June 28, 2013
Researchers Take A Look Inside The Mind Of A Child
April Flowers for redOrbit.com - Your Universe Online
There is an intense look of concentration that is nearly universal to young children when their minds are hard at work. Despite recognizing the look, however, adults are never really sure what the children are thinking.
A new study, led by psychologists at the University of Iowa, has used optical neuroimaging to peer inside the brain, in a first-ever attempt to quantify how much 3- and 4-year-old children are grasping when they survey their surroundings, and what regions of the brain are in play. The study, published in the journal NeuroImage, examined "visual working memory," a core cognitive function in which we stitch together what we see at any given point in time to help focus attention.
By using a series of object-matching tests, the researchers found 3-year-olds can hold a maximum of 1.3 objects in visual working memory, while 4-year-olds reach capacity at 1.8 objects. Prior studies have shown that adults max out at approximately 3 to 4 objects.
"This is literally the first look into a 3- and 4-year-old's brain in action in this particular working memory task," says John Spencer, psychology professor at the UI.
The implications of these findings are important. Visual working memory performance has been linked to a variety of childhood disorders, including attention-deficit/hyperactivity disorder (ADHD), autism and developmental coordination disorder, as well as affecting children born prematurely. The team's goal is to apply the new brain imaging technique to detect these disorders before they manifest themselves in children's behavior.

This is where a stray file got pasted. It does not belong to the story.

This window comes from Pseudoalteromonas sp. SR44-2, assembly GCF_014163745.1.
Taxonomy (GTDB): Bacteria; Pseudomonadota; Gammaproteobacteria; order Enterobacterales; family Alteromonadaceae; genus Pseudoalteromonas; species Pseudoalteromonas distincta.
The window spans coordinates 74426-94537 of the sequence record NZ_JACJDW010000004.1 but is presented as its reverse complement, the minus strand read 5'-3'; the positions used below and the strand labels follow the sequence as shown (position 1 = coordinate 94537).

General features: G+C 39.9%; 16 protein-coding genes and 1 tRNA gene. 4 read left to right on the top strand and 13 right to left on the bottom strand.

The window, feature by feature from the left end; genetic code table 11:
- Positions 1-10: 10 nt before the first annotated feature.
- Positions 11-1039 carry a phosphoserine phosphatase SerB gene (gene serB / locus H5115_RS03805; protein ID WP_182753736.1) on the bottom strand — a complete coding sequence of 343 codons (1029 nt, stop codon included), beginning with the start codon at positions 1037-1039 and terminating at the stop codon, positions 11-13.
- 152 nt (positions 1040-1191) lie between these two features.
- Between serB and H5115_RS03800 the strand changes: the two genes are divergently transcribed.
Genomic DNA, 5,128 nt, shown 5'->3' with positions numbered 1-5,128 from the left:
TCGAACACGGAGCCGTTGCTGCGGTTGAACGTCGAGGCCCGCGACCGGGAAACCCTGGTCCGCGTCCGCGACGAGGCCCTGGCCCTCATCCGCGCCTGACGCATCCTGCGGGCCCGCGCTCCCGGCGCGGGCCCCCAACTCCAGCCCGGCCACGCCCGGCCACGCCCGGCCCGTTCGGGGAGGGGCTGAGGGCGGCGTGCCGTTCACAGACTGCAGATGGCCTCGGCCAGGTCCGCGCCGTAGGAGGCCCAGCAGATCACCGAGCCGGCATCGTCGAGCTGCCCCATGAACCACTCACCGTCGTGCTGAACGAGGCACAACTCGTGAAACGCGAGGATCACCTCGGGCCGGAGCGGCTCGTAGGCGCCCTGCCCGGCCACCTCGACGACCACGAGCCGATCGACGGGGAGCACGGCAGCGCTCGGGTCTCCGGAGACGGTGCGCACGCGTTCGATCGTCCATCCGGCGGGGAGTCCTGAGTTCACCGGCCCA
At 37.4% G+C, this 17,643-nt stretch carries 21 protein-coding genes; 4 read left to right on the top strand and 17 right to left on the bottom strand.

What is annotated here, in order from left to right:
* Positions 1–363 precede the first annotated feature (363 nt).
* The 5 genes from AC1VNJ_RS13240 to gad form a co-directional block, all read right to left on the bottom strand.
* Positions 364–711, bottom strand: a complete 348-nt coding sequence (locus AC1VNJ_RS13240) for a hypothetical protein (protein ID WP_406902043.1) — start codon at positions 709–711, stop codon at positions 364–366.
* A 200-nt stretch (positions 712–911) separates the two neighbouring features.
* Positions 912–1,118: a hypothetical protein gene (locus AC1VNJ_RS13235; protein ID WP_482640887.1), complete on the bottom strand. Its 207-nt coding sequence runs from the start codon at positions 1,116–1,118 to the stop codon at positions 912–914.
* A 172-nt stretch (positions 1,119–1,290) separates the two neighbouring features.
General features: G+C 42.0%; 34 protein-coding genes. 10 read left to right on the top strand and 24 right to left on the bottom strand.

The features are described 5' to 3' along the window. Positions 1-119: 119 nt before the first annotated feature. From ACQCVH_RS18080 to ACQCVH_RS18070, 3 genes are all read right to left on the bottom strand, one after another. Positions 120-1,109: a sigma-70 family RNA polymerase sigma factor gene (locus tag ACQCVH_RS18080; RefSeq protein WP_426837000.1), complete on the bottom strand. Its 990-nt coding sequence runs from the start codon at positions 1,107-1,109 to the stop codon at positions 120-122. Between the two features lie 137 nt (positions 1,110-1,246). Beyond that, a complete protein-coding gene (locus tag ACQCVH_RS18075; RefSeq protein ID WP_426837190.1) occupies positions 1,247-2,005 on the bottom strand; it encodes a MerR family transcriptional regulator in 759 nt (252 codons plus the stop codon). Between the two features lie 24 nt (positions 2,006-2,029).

"At a young age, children may behave the same," notes Spencer, who's also affiliated with the Delta Center, "but if you can distinguish these problems in the brain, then it's possible to intervene early and get children on a more standard trajectory."
There has been a wealth of research into visual working memory in children and adults, which divined neural networks in action using function magnetic resonance imaging (fMRI). This approach worked well with adults, but not so much with children. Children, especially young ones, throw off the machine's readings with jerky movements. The UI team turned to functional near-infrared spectroscopy (fNIRS). The technique has been around since the 1960s, but has never been used to look at working memory in children as young as three years of age.
"It's not a scary environment," says Spencer of the fNIRS. "No tube, no loud noises. You just have to wear a cap."
Similar to the way fMRI works, fNIRS records neural activity by measuring the difference in oxygenated blood concentrations anywhere in the brain. When a region of the brain is activated, neurons fire like crazy, eating up the oxygen supply in the blood. Another shipment of oxygen-rich blood is necessary to keep the neurons going. Measuring the contrast between oxygen-rich and oxygen-deprived blood allows the researchers to know which area of the brain is going full tilt at the time.
The children were outfitted with colorful, comfortable ski hats woven with optic wires. The children then played a computer game. They were shown a card with one to three objects of different shapes for two seconds. Then they were shown a second card after a one second pause that had either the same or different shapes. The children reported whether they had seen a match or not.
The results were surprising. First, the researchers observed neural activity in the right frontal cortex was an important barometer of higher visual working memory capacity in both age groups. Understanding this could help doctors evaluate visual working memory at a younger age than before and work with children whose capacity falls below the norm.
The second finding revealed that 4-year-olds showed a greater use than 3-year-olds of the parietal cortex, located in both hemispheres below the crown of the head and which is believed to guide spatial attention.
"This suggests that improvements in performance are accompanied by increases in the neural response," adds Aaron Buss, a UI graduate student in psychology. "Further work will be needed to explain exactly how the neural response increases--either through changes in local tuning, or through changes in long range connectivity, or some combination."